• Result: Cuba is flooded with cheap Chinese products
that have replaced consumer products, many of which
Cuba once produced – in the 1950s as well as the 1980s
Causes of Sugar Sector Collapse:
1. A foreign exchange “cash cow” milked to death;
2. Insufficient maintenance and by insufficient reinvestment preventing productivity
3. The monetary and exchange rate regimes under
which it labored have also damaged it badly..
4. Fidel’s decision to close half the industrial
capacity of the sector
 Sugar agro-industry has shrunk by +/- 85%
 Cluster of industrial activities servicing sugar
have collapsed.
1. Employment (including sugar) declined from
685,500 in 1989 to 530,800 in 2009
a reduction of 32.6%. (ONE AEC, 2011 Table 7.3)
2. Second, labor productivity in manufacturing
has fallen, still a reduction of +/- 35% from in
2011 compared to 1989.
Figure 2 Labor Productivity in Manufacturing
(excluding Sugar) , 1989-2011; (1989= 100)
Employment Index
Physical Output Index
Labor Productivity Index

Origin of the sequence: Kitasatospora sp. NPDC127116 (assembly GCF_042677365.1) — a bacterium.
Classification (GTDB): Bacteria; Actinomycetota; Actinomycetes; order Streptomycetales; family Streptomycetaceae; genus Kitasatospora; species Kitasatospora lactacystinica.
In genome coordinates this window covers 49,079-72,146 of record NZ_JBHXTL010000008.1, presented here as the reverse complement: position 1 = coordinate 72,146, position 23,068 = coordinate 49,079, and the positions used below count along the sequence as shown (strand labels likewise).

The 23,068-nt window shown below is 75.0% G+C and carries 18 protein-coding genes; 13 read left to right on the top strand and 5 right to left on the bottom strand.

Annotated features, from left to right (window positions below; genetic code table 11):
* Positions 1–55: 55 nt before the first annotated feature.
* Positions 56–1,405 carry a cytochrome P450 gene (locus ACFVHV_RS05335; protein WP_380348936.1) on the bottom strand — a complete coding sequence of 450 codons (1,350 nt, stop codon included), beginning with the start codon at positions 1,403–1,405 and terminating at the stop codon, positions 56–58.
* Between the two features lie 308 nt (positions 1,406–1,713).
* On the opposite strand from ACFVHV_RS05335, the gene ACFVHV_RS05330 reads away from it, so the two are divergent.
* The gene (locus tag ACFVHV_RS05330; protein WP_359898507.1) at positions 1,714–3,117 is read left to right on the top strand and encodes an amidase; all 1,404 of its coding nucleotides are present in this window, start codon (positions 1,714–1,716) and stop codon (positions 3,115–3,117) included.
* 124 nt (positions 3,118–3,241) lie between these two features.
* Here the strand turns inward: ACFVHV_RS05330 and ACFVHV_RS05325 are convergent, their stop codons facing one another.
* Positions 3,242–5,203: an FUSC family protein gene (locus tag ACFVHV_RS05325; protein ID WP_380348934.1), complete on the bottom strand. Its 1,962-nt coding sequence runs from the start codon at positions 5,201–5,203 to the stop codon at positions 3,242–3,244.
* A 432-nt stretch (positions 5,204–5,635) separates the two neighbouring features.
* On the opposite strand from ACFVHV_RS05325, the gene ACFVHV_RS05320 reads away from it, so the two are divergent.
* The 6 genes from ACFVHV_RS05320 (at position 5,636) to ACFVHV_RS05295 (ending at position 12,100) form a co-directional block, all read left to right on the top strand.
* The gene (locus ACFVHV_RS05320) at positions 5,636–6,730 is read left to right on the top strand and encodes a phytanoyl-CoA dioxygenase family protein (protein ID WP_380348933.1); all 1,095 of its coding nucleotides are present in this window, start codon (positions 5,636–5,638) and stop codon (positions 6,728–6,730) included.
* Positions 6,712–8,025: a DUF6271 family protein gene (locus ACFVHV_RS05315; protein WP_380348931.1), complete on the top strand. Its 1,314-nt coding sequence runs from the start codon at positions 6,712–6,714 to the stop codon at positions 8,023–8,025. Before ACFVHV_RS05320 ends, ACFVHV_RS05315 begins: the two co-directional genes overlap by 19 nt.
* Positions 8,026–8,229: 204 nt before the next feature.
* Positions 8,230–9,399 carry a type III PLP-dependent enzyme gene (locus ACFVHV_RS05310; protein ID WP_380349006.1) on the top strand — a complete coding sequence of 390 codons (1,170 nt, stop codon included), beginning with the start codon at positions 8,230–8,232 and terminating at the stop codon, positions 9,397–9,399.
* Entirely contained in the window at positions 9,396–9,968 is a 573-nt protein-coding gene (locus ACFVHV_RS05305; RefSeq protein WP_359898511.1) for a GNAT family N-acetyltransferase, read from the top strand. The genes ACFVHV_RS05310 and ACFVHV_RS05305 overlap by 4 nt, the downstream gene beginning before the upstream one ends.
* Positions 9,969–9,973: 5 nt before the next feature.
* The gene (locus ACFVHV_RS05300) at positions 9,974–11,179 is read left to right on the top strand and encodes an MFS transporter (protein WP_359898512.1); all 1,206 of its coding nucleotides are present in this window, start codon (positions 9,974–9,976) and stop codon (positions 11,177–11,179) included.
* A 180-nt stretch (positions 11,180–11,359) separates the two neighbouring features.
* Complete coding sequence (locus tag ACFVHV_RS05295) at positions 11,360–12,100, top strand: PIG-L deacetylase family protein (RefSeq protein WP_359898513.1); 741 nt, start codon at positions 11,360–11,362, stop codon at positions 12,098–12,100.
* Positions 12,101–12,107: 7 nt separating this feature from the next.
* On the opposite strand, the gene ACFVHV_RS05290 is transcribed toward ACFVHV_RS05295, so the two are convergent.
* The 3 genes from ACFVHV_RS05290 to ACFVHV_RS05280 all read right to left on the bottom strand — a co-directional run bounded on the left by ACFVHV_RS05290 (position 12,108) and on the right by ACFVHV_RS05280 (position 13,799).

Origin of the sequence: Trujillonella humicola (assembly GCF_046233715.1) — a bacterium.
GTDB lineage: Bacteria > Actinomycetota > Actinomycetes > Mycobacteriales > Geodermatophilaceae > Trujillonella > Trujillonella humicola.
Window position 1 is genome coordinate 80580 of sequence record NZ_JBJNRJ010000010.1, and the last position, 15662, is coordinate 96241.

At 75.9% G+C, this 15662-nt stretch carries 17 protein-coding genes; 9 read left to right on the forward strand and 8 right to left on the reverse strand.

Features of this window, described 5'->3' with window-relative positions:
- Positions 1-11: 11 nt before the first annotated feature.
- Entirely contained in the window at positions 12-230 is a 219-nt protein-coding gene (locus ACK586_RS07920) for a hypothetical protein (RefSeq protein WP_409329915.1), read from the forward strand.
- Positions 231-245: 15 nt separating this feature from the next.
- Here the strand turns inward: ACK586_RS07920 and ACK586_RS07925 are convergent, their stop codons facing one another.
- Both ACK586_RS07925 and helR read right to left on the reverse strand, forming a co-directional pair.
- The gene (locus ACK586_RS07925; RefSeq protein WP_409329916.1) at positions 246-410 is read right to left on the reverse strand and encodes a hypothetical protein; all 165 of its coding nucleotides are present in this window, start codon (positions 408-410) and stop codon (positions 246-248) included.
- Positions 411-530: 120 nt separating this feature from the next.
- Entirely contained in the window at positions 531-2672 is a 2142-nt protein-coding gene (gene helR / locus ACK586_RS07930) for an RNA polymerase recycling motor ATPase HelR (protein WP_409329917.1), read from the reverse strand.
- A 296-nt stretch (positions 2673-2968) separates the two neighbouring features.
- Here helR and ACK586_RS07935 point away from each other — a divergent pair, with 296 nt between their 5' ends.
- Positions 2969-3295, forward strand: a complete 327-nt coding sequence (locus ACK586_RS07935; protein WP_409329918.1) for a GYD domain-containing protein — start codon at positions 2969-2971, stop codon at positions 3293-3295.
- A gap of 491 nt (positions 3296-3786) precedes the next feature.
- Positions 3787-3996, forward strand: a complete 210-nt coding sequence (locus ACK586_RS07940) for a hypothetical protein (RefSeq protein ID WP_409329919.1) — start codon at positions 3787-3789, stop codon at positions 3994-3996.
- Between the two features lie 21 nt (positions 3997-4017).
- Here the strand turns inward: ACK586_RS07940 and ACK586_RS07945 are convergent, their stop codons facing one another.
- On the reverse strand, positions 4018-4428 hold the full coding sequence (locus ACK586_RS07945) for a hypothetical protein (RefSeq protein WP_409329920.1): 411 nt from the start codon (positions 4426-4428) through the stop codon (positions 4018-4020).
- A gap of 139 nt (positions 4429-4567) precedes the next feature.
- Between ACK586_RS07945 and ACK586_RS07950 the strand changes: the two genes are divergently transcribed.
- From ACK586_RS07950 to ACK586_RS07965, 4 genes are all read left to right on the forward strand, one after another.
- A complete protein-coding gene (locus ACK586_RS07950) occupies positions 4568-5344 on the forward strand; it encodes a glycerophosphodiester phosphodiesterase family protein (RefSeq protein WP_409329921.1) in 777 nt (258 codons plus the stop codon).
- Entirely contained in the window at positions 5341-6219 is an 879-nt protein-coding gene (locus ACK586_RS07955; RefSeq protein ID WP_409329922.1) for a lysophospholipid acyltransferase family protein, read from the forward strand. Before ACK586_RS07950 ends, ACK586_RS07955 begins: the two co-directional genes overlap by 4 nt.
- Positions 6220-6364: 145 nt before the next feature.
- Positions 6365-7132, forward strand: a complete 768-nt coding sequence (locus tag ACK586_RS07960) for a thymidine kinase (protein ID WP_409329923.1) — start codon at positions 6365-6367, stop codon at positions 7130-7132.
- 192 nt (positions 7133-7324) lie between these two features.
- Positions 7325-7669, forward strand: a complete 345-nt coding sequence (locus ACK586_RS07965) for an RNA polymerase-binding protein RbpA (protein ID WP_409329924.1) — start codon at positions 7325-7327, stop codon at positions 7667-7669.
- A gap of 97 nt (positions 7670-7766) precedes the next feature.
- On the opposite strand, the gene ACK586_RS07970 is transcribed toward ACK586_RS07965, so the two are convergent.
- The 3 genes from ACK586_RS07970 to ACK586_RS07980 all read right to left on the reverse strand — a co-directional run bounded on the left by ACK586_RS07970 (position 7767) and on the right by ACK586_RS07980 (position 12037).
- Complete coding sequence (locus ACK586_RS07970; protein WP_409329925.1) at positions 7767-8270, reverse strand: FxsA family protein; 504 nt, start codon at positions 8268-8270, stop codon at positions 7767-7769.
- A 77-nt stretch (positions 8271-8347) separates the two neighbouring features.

Source: ONE, Anuario Estadistico, 2004, 2012 and Naciones Unidas CEPAL, La Economia Cubana,
Mexico D.F.: Fondo de Cultura Economica, 2000, Cuadro A.49 and A.90
3. Importation of manufactures previously
produced in Cuba has risen.
Shoes, clothing, textiles, plumbing supplies, electrical materials,
household gadgetry and furnishings
Available only for “Convertible Pesos” rather than the
Moneda Nacional that people actually earn.
Tiendas por la Recaudacion de Divisas system (TRDs or former
dollar stores) resembles Walmart, Costco, Target, etc. in that
they make their mammoth purchases from China for all their
stores in the country
The World according to Walmart’s
Procurement Volumes:
The Model for Cuba’s TRD Oligopolies?
4. Cuba has lost the foundation for
diversified manufacturing for the future.
 the “clusters” of economic activities that once
surrounded the sugar sector specifically and
agriculture generally producing inputs and
processing outputs.
 E.g. production of machinery and equipment is at
0.4% of the 1989 level; metal fabrication is at
5. The potential for the emergence of
manufacturing for export has been
damaged or in some cases destroyed.
“Lineamientos de la Política Económica y Social del
Partido y la Revolución,”
– included 25 guidelines on Industry
1. “prioritize” exports (Guideline No. 215)
2. “prioritize” maintenance (220),
3. assure inputs for the self-employment &
cooperative sectors (217),
4. emphasizing technical training (132 and 138)
5. the rationalization and restructuring of industrial
capacity, (219).
6. Sectorial Emphases:
Nickel (224),
Natural medicines (222)
Pharmaceuticals (221),
Rubber tires (231),
?? OK?
Fertilizers (230),
IT and electronics for export (226), ? Limited; ??